Farpoint Observatory, about 30 miles southwest of Topeka, is owned by the Northeast Kansas Amateur Astronomers’ League. It has open houses at 9 p.m. July 9 and July 23.

“For open houses, we set up telescopes and show people with laser pointers what the constellations are,” said Janelle Burgardt, the education coordinator for the Topeka-based group. “We also do . open houses for groups, classrooms and whatnot on request.”

“We got a real nice dark sky out there,” she added.

The Astronomical Society of Kansas City operates two observatories.

The Warkoczewski Observatory, also known as the “Warko,” is on the University of Missouri-Kansas City campus. It’s open to the public on Friday nights between May and October.

There’s also the Powell Observatory, near Louisburg. Henderson says it’s a “much, much darker location” than the Warko.

It’s open on Saturday nights between May and October and is run by volunteers.

“We just do it because we’re nuts, I guess,” Henderson said, laughing. “We do ask for donations because that’s what supports the observatory.”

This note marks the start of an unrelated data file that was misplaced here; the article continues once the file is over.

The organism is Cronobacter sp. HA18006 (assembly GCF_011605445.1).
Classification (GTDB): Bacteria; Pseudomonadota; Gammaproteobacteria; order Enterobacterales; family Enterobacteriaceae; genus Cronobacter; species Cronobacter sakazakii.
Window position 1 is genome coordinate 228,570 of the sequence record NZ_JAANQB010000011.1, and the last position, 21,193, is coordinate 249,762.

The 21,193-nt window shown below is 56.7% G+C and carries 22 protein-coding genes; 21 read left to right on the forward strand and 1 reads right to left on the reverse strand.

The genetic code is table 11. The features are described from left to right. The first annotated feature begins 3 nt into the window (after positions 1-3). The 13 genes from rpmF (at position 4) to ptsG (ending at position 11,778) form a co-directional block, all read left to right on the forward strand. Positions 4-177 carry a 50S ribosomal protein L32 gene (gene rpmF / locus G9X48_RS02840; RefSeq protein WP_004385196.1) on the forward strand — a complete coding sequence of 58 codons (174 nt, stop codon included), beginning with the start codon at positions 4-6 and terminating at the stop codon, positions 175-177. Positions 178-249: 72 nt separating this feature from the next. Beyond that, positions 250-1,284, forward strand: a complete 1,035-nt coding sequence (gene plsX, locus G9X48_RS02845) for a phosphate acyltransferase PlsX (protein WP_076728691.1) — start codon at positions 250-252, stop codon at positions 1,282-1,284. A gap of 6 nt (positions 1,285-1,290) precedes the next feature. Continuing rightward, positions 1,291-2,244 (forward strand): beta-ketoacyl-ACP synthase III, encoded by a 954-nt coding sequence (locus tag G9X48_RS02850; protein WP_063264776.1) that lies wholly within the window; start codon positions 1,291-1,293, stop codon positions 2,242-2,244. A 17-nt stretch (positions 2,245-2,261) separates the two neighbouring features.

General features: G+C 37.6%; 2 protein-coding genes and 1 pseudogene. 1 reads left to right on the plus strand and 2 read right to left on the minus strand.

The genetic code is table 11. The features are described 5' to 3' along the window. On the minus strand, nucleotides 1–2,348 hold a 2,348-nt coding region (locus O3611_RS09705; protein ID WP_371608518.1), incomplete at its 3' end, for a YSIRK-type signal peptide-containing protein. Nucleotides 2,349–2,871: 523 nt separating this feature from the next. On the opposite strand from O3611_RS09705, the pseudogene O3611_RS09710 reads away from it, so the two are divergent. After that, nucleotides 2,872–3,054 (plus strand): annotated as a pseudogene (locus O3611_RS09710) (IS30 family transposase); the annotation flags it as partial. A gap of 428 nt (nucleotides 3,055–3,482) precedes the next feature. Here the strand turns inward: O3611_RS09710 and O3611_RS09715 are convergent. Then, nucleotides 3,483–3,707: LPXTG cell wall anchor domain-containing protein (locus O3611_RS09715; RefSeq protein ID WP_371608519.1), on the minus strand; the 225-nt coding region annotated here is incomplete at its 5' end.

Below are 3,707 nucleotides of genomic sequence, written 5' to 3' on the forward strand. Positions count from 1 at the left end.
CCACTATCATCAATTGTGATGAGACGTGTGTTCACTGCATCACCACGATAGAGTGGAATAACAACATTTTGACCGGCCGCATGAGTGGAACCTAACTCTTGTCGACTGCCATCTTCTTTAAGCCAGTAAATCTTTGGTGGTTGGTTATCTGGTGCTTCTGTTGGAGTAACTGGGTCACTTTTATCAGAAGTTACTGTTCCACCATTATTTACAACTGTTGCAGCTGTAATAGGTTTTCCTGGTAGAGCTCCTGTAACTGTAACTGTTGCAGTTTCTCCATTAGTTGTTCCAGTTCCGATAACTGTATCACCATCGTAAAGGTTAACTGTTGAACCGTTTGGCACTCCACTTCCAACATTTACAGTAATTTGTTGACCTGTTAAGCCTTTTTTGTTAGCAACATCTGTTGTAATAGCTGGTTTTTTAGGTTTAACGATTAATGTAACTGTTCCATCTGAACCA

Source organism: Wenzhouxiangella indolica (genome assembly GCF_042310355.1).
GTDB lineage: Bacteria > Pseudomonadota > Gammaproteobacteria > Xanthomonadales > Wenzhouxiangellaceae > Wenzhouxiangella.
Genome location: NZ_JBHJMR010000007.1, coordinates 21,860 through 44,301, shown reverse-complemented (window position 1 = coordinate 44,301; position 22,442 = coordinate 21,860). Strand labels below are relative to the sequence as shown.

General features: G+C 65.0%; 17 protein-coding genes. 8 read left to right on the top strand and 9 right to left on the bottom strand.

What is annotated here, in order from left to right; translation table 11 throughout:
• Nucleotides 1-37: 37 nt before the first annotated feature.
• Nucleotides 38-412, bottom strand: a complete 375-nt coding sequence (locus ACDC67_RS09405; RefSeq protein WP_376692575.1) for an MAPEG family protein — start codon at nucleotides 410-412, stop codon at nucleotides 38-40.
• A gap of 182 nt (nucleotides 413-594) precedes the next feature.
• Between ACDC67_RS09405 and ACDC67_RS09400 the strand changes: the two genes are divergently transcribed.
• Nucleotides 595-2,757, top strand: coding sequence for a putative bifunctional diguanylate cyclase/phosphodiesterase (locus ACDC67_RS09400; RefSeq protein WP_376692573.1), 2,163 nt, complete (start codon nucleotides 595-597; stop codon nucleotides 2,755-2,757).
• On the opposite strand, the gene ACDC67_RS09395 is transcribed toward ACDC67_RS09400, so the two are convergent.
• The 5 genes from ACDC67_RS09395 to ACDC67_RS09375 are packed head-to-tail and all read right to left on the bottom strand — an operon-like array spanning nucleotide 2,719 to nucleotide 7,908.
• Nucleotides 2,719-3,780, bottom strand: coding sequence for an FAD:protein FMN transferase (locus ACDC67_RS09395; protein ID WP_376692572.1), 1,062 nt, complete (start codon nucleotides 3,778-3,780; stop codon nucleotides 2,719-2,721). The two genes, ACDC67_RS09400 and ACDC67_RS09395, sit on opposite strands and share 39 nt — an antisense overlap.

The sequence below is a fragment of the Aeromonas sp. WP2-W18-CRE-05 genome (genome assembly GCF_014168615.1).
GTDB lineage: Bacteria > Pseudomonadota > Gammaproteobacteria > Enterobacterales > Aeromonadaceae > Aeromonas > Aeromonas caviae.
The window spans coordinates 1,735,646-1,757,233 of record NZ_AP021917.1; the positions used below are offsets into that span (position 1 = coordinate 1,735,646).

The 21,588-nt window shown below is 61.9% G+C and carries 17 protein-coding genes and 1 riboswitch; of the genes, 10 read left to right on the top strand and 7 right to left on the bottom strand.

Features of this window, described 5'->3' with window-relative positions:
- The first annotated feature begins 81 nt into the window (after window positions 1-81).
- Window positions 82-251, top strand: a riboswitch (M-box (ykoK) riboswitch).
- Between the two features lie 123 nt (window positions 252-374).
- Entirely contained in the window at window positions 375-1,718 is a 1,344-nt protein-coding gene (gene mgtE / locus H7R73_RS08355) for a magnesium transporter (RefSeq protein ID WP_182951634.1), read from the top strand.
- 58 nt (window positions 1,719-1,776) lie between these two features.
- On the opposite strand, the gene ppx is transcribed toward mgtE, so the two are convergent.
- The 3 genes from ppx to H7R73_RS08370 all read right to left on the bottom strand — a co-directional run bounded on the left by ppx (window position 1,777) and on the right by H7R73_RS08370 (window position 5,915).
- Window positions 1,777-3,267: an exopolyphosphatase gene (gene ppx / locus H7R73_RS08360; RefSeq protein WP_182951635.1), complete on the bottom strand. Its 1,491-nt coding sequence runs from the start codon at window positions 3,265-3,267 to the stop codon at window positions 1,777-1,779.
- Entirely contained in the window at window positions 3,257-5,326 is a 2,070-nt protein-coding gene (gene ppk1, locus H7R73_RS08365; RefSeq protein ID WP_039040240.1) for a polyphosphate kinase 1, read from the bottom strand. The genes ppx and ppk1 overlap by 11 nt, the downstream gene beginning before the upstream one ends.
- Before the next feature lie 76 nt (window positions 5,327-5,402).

People are welcome to bring their own telescopes and binoculars even though the observatory already has equipment.

“We actually end up showing a lot of people how to use their equipment,” Henderson said. “They buy these toys and go ‘What do I do with it now?'”

State parks, nature and science centers

Knowing a property owner out in the country is one way to find a place to look at the night sky.

“It may just be a field out in the middle of nothing,” Gassert said.

But science centers, nature centers and state parks can also be good places to stargaze outside an observatory.

“I would go to any of the Kansas state parks,” Gassert said. “Anywhere you can go that’s got dark skies as far as public-access places.”